City of Winnipeg closes play structures, eases parking restrictions

The city of Winnipeg is easing parking restrictions while shutting down play structures and public shelters as part of measures to limit the spread of COVID-19.

Capital city may move to local state of emergency after council vote next week

'We do expect things to get worse before they get better,' Mayor Brian Bowman said Friday about the effects of the pandemic in Winnipeg. (Sean Kavanagh/CBC)

Effective Saturday, the city of Winnipeg is shutting down play structures and picnic shelters in all its parks, but also easing parking restrictions on residential streets.

The measures announced Friday also grant an hour's free parking at all metered parking spaces across Winnipeg and postpone any permits for festivals or special occasions until the end of June.

The moves come after a provincial health order earlier in the day limiting gatherings to no more than 10 people.

At an afternoon press conference, Mayor Brian Bowman also announced he will ask Winnipeg's city council to meet next Friday to vote for the declaration of a local state of emergency in light of the COVID-19 crisis.

"We do expect things to get worse before they get better," Bowman told reporters.

Bowman says a local state of emergency would allow the city "crack down" on price gouging if it occurs and secure real estate if it needs to protect the city's most vulnerable.

"The declaration is not being made today. Council needs to have that dialogue. The public service needs to the tools they need in real time," Bowman said.

Bowman says he is not aware of specific cases of price gouging but wants the city to have the authority to set prices for staple goods if it is needed.

The decision to ask for a state of emergency is a turnaround from just three days ago.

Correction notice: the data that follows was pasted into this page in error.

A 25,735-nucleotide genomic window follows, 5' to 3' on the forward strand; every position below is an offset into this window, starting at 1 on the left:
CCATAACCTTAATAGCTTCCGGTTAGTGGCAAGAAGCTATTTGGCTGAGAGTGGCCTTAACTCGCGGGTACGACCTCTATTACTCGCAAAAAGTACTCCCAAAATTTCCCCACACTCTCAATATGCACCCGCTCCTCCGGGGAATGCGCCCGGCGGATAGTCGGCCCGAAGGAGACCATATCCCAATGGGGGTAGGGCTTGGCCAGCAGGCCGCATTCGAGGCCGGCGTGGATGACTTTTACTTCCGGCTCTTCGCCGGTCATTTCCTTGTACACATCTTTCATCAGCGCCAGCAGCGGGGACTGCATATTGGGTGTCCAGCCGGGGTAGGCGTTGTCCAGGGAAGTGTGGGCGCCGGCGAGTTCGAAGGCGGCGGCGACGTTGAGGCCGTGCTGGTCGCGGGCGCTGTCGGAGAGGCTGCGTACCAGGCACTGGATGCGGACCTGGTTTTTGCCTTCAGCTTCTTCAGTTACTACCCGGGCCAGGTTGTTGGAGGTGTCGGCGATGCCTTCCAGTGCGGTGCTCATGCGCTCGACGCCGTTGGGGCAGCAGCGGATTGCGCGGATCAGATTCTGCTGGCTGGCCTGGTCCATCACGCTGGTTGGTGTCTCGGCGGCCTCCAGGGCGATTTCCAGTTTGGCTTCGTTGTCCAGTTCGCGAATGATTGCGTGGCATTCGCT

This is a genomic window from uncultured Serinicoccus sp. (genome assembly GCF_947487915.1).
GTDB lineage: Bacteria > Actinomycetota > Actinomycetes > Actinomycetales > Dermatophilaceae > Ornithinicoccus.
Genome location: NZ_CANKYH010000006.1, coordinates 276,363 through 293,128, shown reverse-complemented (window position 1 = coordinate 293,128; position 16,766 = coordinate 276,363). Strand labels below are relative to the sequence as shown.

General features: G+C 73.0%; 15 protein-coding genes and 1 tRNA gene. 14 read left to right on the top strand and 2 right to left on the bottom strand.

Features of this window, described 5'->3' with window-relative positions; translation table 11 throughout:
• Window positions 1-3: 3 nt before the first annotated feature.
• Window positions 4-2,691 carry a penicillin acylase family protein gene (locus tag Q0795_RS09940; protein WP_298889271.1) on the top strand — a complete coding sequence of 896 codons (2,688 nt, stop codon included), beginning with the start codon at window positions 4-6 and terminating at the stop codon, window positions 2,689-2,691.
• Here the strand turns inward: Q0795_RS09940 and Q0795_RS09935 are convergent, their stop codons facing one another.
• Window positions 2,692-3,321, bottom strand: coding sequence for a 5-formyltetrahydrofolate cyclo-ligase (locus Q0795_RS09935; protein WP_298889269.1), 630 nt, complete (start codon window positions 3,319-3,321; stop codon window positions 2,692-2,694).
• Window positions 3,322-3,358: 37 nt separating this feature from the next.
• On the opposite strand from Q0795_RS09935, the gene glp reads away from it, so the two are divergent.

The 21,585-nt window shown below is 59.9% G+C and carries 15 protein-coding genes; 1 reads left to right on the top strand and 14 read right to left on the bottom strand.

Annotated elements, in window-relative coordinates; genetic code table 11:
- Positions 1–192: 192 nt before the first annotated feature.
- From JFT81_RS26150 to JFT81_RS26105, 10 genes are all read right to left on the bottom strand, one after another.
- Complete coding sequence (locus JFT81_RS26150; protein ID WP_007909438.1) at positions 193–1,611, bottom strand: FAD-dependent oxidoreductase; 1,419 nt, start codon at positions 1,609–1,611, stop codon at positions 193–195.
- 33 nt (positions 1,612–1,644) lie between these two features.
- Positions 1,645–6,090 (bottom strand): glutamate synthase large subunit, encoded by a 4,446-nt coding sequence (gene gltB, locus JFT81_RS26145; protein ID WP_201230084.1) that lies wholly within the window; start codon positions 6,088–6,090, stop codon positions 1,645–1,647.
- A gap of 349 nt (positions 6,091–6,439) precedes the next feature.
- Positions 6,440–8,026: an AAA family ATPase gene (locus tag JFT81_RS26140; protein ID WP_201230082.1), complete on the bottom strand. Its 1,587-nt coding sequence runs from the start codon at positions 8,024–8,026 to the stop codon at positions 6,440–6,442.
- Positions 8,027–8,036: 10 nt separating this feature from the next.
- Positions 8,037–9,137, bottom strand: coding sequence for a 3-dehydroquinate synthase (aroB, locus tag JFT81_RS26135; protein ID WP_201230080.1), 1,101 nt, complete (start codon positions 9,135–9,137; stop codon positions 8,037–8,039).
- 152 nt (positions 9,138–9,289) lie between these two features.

Council is also expected to see a report from the city's public service on how the city can postpone property and business taxes for a few months.

Parking restrictions eased

The city will temporarily lift parking restrictions on residential streets where they apply to make it easier for people who are in self-isolation or are working from home.

The city is also allowing an hour of free parking at all of its metered spaces across the city and creating 15-minute temporary "curbside pick-up locations" in certain spots in the downtown and the Exchange District, to facilitate the pickup of food and other goods.

Parks will remain open but all playgrounds and picnic structures close Saturday. (Ahmar Khan/CBC News)

The parking measures do not include the forgiveness of tickets issued during the first weeks of the pandemic emergency, although Jason Shaw, the assistant chief of emergency management said "we are assessing it."

Parking restrictions on major streets will continue as normal.

"If you can't park somewhere, you can't park somewhere," Shaw said.

Bowman says the city was also looking at potentially opening four Sunday/holiday bicycle routes earlier than normal.

The four streets — Wellington Crescent, Wolseley Avenue, Lyndale Drive and Scotia Street — are normally vehicle-free from 8 a.m. to 8 p.m. on Sundays and statutory holidays from the Victoria Day weekend until Thanksgiving. 

Winnipeg Transit remains on full service

Shaw told reporters the city would keep a full schedule of Transit buses on the roads, although it was "continually assessing what we need to do there."

Transit, Shaw says, is "incredibly important" to move staff to hospitals and other essential service positions in the city.

Shaw says drivers have been provided with hand sanitizer and are working with managers on further protection efforts.

Last week the city discontinued the use of any buses that did not have a safety shield installed around the driver's seat.